Van Gogh and a fox make art more fun

Special to Washington PostJune 5, 2014 

After visiting the National Gallery of Art in Washington, D.C., with his parents when he was 5, Mark Macaluso picked up the book about the exhibit they had seen and asked his dad to tell him about the paintings.

They were all by Vincent van Gogh, a famous artist born in Holland in 1853. Van Gogh’s work is not too kid-friendly, so Mark’s dad, Ted, knew he had to come up with a good story to capture the boy’s imagination.

He invented a tale about a fox that leads young Vincent and his brother, Theo, on a wild chase. The boys want to catch the furry creature. The fox leads them through thick woods, across land and sea, and into the city – scenes shown in the paintings in the book.

Fast-forward 14 years, to the present. Mark is now in college. Ted Macaluso has retired from his government job and decided to revisit that story and share it with other kids. The result is his first book, “Vincent, Theo and the Fox.”

It’s not a long or hard book to read. But the colorful paintings jump off the pages and will give you a lot to think about. The story ends with Vincent wondering what he’ll be when he grows up. In real life, van Gogh tried many jobs, including teaching and being a minister like his father. He didn’t begin painting until his late 20s.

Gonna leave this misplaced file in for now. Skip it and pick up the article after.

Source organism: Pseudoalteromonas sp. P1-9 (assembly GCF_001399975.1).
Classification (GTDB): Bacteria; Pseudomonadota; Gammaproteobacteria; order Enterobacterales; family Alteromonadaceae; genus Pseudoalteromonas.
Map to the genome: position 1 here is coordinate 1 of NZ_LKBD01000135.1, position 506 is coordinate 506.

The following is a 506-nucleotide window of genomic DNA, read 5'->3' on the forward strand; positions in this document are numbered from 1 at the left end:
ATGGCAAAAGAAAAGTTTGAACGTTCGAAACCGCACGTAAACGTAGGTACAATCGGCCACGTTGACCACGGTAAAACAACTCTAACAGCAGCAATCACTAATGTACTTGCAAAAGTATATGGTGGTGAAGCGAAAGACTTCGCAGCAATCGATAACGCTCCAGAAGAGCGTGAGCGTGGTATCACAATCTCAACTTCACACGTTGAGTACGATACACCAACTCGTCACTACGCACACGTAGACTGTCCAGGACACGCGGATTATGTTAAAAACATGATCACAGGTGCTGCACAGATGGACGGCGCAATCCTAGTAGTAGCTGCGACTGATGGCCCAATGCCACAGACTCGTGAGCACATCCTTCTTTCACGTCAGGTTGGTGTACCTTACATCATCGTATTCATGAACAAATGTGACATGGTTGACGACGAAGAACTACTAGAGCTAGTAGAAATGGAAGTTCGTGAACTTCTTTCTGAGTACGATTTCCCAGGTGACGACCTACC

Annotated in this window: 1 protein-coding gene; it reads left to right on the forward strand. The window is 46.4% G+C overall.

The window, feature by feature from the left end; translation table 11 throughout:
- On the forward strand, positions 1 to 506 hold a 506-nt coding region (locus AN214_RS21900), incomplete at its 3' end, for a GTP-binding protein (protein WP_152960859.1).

Macaluso includes information on each of the paintings in the book, on van Gogh’s life and on sites where you can see more of his work.

At home in Reston, Va., Macaluso is working on his second book. The challenge, he said, is “having faith that you can find the story and the right paintings” to help tell it. In the second book, due out later this year, a child steps into a painting at an art gallery and wanders into several more while trying to figure out how to return to the real world. It’s a story inspired by the author’s own childhood.

“My mother used to drag us to every museum in New York City,” he said. “I loved it, but I wouldn’t admit it. I’m, like, 8 or 10. Kids aren’t going to tell their parents, ‘This is cool.’”

Not until they grow up, it seems.

Now, Ted Macaluso wants to share the beauty of the art world with all kids. And even if they don’t admit it right away, it’s cool. Very cool.

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